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Avian-Pathogenic Escherichia coli Strains Are Similar to Neonatal Meningitis E. coli Strains and Are Able To Cause Meningitis in the Rat Model of Human Disease
Infection and Immunity
  • Kelly A. Tivendale, Iowa State University
  • Catherine M. Logue, North Dakota State University
  • Subhashinie Kariyawasam, Pennsylvania State University
  • Dianna Jordan, boehringer Ingelheim Vetmedica, Inc.
  • Ashraf Hussein, Zagazig University
  • Ganwu Li, Iowa State University
  • Yvonne Wannemuehler, Iowa State University
  • Lisa K. Nolan, Iowa State University
Document Type
Article
Publication Date
8-1-2010
DOI
10.1128/​IAI.00347-10
Abstract
Escherichia coli strains causing avian colibacillosis and human neonatal meningitis, urinary tract infections, and septicemia are collectively known as extraintestinal pathogenic E. coli (ExPEC). Characterization of ExPEC strains using various typing techniques has shown that they harbor many similarities, despite their isolation from different host species, leading to the hypothesis that ExPEC may have zoonotic potential. The present study examined a subset of ExPEC strains: neonatal meningitis E. coli (NMEC) strains and avian-pathogenic E. coli(APEC) strains belonging to the O18 serogroup. The study found that they were not easily differentiated on the basis of multilocus sequence typing, phylogenetic typing, or carriage of large virulence plasmids. Among the APEC strains examined, one strain was found to be an outlier, based on the results of these typing methods, and demonstrated reduced virulence in murine and avian pathogenicity models. Some of the APEC strains tested in a rat model of human neonatal meningitis were able to cause meningitis, demonstrating APEC's ability to cause disease in mammals, lending support to the hypothesis that APEC strains have zoonotic potential. In addition, some NMEC strains were able to cause avian colisepticemia, providing further support for this hypothesis. However, not all of the NMEC and APEC strains tested were able to cause disease in avian and murine hosts, despite the apparent similarities in their known virulence attributes. Thus, it appears that a subset of NMEC and APEC strains harbors zoonotic potential, while other strains do not, suggesting that unknown mechanisms underlie host specificity in some ExPEC strains.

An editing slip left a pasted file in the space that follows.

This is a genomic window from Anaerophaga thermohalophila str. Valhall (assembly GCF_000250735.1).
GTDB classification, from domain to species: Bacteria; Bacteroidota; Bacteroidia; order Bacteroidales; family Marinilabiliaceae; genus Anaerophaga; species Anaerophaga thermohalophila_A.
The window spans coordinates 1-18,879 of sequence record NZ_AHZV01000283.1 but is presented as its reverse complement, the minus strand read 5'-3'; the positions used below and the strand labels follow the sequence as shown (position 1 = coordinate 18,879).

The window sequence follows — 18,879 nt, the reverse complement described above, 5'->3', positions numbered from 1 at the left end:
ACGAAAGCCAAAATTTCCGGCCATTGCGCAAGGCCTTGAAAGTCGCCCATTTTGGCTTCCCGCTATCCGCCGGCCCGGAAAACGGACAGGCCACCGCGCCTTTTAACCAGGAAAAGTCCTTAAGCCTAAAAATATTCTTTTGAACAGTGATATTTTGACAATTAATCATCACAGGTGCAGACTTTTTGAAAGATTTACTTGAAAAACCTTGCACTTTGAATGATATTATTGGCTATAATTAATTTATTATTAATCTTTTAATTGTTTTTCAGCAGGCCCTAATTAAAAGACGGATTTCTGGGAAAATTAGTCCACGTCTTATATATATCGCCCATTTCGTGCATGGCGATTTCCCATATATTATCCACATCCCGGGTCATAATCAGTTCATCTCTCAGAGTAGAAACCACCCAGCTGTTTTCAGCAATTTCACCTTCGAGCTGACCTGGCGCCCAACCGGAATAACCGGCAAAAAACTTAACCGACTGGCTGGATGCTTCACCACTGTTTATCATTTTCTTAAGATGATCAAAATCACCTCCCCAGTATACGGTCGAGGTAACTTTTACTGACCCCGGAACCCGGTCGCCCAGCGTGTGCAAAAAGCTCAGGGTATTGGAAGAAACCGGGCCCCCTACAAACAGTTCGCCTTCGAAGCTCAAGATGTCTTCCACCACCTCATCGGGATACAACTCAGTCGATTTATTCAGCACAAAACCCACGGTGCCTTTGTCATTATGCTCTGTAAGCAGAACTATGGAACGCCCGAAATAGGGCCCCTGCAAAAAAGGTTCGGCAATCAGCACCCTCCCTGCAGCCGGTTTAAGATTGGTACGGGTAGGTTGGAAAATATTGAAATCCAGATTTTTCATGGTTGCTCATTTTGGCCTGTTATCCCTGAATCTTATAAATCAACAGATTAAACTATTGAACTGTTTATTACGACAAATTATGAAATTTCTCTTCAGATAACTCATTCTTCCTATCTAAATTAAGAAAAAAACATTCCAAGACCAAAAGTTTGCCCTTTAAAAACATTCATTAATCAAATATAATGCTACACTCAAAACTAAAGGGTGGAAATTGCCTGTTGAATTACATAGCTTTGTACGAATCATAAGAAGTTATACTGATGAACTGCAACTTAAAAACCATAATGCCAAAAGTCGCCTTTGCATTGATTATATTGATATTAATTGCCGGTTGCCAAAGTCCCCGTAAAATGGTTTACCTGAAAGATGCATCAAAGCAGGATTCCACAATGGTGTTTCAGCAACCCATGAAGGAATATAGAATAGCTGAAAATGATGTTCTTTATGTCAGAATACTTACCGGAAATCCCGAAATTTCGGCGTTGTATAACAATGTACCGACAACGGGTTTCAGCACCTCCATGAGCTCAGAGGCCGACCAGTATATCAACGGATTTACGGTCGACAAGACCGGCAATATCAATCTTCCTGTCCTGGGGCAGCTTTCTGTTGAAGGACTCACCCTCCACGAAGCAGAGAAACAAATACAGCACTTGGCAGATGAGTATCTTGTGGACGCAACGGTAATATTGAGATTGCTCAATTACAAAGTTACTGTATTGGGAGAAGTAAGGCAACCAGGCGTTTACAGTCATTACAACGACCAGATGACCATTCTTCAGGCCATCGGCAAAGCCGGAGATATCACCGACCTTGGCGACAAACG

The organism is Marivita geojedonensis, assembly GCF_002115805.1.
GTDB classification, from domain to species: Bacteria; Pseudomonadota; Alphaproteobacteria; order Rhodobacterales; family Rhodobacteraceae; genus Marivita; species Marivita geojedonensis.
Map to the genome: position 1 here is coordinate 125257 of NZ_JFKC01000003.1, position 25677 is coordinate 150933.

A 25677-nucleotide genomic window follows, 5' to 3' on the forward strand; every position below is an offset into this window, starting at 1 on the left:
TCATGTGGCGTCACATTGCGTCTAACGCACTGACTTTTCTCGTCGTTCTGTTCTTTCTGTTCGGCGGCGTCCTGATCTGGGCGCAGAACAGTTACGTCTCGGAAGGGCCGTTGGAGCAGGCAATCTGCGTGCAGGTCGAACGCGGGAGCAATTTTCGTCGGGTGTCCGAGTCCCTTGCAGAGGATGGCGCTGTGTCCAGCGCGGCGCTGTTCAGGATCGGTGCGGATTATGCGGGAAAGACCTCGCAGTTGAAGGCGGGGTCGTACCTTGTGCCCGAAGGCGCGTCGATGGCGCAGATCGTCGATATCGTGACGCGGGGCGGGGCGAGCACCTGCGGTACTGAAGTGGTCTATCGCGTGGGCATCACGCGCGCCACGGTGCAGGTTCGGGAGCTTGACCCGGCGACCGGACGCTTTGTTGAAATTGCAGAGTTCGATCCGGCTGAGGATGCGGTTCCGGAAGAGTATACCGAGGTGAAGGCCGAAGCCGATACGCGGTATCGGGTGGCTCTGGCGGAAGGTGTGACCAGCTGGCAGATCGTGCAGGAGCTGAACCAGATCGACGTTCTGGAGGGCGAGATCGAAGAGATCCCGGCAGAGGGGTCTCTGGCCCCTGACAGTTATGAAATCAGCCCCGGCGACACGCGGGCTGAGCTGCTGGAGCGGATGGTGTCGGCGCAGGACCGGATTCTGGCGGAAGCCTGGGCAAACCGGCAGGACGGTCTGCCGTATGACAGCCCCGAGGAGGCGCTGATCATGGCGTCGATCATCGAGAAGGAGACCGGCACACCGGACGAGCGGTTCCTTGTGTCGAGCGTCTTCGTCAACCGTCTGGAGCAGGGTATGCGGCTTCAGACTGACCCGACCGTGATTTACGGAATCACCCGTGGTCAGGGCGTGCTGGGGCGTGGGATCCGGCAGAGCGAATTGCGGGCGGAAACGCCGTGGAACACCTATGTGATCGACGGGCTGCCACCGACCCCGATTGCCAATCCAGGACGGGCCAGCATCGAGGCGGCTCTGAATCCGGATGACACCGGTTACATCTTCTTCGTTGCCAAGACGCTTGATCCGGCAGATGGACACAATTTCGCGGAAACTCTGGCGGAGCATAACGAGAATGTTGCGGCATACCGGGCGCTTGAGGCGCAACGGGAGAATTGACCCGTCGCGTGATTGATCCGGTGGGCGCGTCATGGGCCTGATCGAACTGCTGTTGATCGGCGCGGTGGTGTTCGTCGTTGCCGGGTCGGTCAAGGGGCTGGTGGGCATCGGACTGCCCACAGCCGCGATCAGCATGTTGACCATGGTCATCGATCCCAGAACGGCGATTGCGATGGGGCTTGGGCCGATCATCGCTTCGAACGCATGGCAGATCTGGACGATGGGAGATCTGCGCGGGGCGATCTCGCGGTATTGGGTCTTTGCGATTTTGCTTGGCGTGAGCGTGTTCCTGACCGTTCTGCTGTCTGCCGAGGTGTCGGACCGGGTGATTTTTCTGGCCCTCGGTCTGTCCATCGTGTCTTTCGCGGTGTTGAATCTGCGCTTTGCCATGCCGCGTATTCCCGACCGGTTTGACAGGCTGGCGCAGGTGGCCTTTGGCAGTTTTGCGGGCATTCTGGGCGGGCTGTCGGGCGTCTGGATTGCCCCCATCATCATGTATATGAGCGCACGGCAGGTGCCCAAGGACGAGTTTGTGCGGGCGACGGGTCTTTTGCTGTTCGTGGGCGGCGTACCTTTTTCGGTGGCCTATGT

Comments

This article is from Infection and Immunity 78, no. 8 (August 2010): 3412–3419, doi:10.1128/IAI.00347-10.

Copyright Owner
American Society for Microbiology
Language
en
Date Available
May 3, 2013
File Format
application/pdf
Citation Information
Kelly A. Tivendale, Catherine M. Logue, Subhashinie Kariyawasam, Dianna Jordan, et al.. "Avian-Pathogenic Escherichia coli Strains Are Similar to Neonatal Meningitis E. coli Strains and Are Able To Cause Meningitis in the Rat Model of Human Disease" Infection and Immunity Vol. 78 Iss. 8 (2010) p. 3412 - 3419
Available at: http://works.bepress.com/lisa_nolan/11/